Employment: The Corporate L-Word
"Are consumers afraid to spend, or just broke?” So asked the heading of a recent New York Times letter to the editor.
If your business is still struggling to overcome the disaster that was last year — one of the worst economic meltdowns in living memory — you need to focus even more on restructuring, cutting costs and, yes, laying people off if you want to recover and survive.
Not even the mighty L.L. Bean is immune to soft sales and the falling economy. Bean President/CEO Chris McCormick announced to employees at the end of last year that cost-cutting measures such as voluntary retirement incentives, the canceling of six new store openings, and a high likelihood that “layoffs are forthcoming” all loomed due to a bleak forecast for 2009 — a scenario to which most catalogers can relate.
Since personnel is a company’s largest expense, letting people go is likely on your radar. But if you’re not using best practices to downsize, it could cost you. Your reputation, retention rate, employee morale and other key factors all could suffer. You also run the risk of employee lawsuits.
If you let people go, you’ll deal with these questions and more.
- Last hired, first to go?
- Is Friday better than any other day of the week?
- What about the end of a pay period?
- Should you offer two weeks’ severance or more?
According to a recent article in the Guide to Human Resources housed on About.com, your first move should be speaking with an attorney or consultant who specializes in layoffs. The answers may depend on the practices your company has used before, and a variety of legal and ethical guidelines, many of which are spelled out by your local department of labor.
One suggestion might be the elimination of an entire department, with the managers deciding whom they could most afford to lose based on individual job description. Be careful not to discriminate against any protected classification. Apply the criteria for layoff selection equally across all departments.
Retain Top Talent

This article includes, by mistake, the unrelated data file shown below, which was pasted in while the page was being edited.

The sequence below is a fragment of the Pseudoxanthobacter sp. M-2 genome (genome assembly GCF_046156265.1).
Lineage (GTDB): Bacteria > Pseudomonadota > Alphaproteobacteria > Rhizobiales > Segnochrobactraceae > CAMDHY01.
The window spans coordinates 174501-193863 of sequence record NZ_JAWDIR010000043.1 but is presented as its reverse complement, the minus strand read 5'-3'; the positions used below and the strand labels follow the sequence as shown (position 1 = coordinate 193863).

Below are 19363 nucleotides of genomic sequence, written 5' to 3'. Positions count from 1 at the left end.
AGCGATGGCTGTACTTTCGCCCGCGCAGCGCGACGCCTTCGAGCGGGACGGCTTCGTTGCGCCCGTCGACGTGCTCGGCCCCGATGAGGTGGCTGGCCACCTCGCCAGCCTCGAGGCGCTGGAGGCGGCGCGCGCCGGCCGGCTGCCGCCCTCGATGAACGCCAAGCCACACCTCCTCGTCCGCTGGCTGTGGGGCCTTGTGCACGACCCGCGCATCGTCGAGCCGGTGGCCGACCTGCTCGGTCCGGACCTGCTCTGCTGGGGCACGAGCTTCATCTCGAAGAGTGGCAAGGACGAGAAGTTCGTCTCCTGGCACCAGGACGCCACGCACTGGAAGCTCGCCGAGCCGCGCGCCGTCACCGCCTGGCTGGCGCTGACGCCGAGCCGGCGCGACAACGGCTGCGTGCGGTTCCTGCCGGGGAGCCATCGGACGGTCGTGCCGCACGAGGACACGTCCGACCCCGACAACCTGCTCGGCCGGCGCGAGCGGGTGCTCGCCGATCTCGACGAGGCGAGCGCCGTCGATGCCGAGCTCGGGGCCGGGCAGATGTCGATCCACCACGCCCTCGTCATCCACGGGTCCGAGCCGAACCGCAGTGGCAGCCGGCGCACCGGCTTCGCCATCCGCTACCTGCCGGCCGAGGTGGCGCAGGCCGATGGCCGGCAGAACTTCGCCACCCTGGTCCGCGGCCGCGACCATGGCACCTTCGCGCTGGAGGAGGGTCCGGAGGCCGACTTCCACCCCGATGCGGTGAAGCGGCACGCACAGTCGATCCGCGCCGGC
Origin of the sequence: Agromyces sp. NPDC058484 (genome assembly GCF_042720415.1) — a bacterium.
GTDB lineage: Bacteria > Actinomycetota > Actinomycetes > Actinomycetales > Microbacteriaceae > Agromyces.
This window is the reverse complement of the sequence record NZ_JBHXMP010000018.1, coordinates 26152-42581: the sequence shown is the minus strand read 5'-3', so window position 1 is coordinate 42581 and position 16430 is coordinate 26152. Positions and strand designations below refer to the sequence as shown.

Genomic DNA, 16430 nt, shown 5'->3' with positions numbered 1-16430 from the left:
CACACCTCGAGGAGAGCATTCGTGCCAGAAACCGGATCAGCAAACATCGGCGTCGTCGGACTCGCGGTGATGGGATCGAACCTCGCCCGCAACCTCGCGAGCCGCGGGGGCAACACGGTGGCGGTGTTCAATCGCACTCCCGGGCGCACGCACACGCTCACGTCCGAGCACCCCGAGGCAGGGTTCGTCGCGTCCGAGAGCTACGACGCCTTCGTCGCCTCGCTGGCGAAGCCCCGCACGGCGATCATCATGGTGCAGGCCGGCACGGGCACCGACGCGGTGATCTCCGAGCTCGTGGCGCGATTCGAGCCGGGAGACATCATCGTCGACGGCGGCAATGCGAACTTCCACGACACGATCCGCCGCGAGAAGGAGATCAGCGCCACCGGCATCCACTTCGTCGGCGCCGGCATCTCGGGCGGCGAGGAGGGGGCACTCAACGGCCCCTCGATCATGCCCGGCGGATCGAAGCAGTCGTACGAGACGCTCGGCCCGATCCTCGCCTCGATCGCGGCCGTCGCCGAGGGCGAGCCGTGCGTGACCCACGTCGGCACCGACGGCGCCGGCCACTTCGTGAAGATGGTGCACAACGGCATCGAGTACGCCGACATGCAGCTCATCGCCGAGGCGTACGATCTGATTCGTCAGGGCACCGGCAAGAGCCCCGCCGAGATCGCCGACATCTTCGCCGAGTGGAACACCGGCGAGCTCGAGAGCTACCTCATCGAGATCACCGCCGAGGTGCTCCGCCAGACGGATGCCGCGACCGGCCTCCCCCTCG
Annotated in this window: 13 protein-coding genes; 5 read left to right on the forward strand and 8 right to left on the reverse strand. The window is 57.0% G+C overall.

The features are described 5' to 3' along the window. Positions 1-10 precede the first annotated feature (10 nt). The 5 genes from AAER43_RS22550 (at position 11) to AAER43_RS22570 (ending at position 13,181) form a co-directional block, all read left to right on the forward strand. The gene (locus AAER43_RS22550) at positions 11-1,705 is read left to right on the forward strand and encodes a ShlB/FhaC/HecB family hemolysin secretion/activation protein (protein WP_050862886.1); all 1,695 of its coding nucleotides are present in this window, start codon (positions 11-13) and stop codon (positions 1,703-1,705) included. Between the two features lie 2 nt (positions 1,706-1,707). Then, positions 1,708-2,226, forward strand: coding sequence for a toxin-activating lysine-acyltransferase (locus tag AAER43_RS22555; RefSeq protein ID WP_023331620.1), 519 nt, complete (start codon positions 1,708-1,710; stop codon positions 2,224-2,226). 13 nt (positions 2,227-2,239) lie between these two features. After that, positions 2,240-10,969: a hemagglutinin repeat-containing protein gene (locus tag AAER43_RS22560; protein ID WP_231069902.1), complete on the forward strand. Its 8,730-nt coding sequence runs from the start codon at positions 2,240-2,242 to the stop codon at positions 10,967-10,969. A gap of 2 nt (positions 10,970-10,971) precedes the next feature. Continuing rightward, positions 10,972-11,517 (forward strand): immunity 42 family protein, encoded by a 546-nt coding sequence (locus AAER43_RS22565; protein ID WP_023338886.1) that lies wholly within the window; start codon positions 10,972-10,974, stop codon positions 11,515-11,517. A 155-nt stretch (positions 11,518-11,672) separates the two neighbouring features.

The “last hired, first to go” rule isn’t recommended. Doing so may eliminate many experienced recent hires or young, diverse talent. There should be a business case made for each layoff. Some companies eliminate shifts. Other companies have all employees take an unpaid day every two weeks. Be creative; layoffs may not be your only answer.
Eliminating a position, such as all clerical employees, and shifting that work to managers and staff is as routine as telling each department it must downsize by 10 percent. While seeming “fair,” this may be bad for your business because essential positions will be cut.
Job Search in Mind
Consider layoffs as close to the beginning of a week as possible so people can immediately apply for unemployment and start their job searches. The last thing you want to do is to create a situation where people are mourning, fretting and becoming angry over a weekend when their opportunities to act are limited.
It’s recommended that layoffs occur as soon as the business need makes them necessary. Be prepared to have ready a severance package and a legal document releasing your company from liability. Laws regarding these may differ from state to state, so you should check with your state department of labor. Employees generally have a certain number of days to respond and a certain number of days during which they can change their minds about signing.
To learn more about employee entitlements for unemployed workers, written from the worker’s point of view, read “Entitlements of the Unemployed.”
Depending on your business and the number of layoffs you’re contemplating, the WARN Act provides legal guidance about when employees must be notified of upcoming layoffs. Learn more about the WARN Act and employee lawsuits here.
Appropriate Severance Pay
You may want to come up with a formula that provides one to two weeks of pay for each year the employee has worked for you. Also, consider providing laid-off employees with assistance services. The more generous your severance package, the more likely your employee is to accept it and sign the release from liability.
Treat people with dignity and respect. These are tough times for everybody. And the people about to be laid off will have their confidence and foundations shattered. So do it gently, but unequivocally. Do the layoffs one-on-one in the presence of a human resources rep and your worker’s manager. Complete the process that same day. Don’t even think about a mass meeting, telephone conference call or e-mail — your people deserve more than that from you.
Direct, clear and timely communication is essential. The sooner your employees know about your business problems and that layoffs may be coming, the easier it’ll be to win their trust and strengthen the morale of your remaining workforce.
Les Gore is managing partner of Executive Search International, a catalog, online and retail recruiting firm. You can reach him at (617) 527-8787 or email@example.com.